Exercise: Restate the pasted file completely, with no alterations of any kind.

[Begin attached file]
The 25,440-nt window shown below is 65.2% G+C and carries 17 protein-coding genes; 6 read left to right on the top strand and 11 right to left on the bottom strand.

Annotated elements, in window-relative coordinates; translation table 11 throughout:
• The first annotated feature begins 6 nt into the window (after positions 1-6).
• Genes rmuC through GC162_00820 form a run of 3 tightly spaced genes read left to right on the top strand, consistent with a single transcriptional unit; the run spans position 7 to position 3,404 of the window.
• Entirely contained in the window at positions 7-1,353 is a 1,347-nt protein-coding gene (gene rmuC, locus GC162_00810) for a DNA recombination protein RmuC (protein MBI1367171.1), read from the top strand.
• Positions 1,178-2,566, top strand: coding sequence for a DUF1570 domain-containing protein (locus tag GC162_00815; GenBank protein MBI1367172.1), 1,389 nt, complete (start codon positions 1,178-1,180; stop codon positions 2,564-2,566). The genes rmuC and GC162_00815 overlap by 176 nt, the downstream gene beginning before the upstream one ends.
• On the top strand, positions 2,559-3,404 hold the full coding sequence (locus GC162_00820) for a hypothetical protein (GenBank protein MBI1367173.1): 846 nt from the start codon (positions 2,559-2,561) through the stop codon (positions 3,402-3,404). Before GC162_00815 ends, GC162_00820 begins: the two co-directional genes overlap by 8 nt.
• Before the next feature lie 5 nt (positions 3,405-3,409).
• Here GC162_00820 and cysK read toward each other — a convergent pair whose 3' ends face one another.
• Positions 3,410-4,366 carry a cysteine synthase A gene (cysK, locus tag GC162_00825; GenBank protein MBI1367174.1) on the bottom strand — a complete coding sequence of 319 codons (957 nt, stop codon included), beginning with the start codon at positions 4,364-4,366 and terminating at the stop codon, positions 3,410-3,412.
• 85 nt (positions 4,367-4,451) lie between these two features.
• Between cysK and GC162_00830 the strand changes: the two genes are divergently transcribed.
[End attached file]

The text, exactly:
The 25,440-nt window shown below is 65.2% G+C and carries 17 protein-coding genes; 6 read left to right on the top strand and 11 right to left on the bottom strand.

Annotated elements, in window-relative coordinates; translation table 11 throughout:
• The first annotated feature begins 6 nt into the window (after positions 1-6).
• Genes rmuC through GC162_00820 form a run of 3 tightly spaced genes read left to right on the top strand, consistent with a single transcriptional unit; the run spans position 7 to position 3,404 of the window.
• Entirely contained in the window at positions 7-1,353 is a 1,347-nt protein-coding gene (gene rmuC, locus GC162_00810) for a DNA recombination protein RmuC (protein MBI1367171.1), read from the top strand.
• Positions 1,178-2,566, top strand: coding sequence for a DUF1570 domain-containing protein (locus tag GC162_00815; GenBank protein MBI1367172.1), 1,389 nt, complete (start codon positions 1,178-1,180; stop codon positions 2,564-2,566). The genes rmuC and GC162_00815 overlap by 176 nt, the downstream gene beginning before the upstream one ends.
• On the top strand, positions 2,559-3,404 hold the full coding sequence (locus GC162_00820) for a hypothetical protein (GenBank protein MBI1367173.1): 846 nt from the start codon (positions 2,559-2,561) through the stop codon (positions 3,402-3,404). Before GC162_00815 ends, GC162_00820 begins: the two co-directional genes overlap by 8 nt.
• Before the next feature lie 5 nt (positions 3,405-3,409).
• Here GC162_00820 and cysK read toward each other — a convergent pair whose 3' ends face one another.
• Positions 3,410-4,366 carry a cysteine synthase A gene (cysK, locus tag GC162_00825; GenBank protein MBI1367174.1) on the bottom strand — a complete coding sequence of 319 codons (957 nt, stop codon included), beginning with the start codon at positions 4,364-4,366 and terminating at the stop codon, positions 3,410-3,412.
• 85 nt (positions 4,367-4,451) lie between these two features.
• Between cysK and GC162_00830 the strand changes: the two genes are divergently transcribed.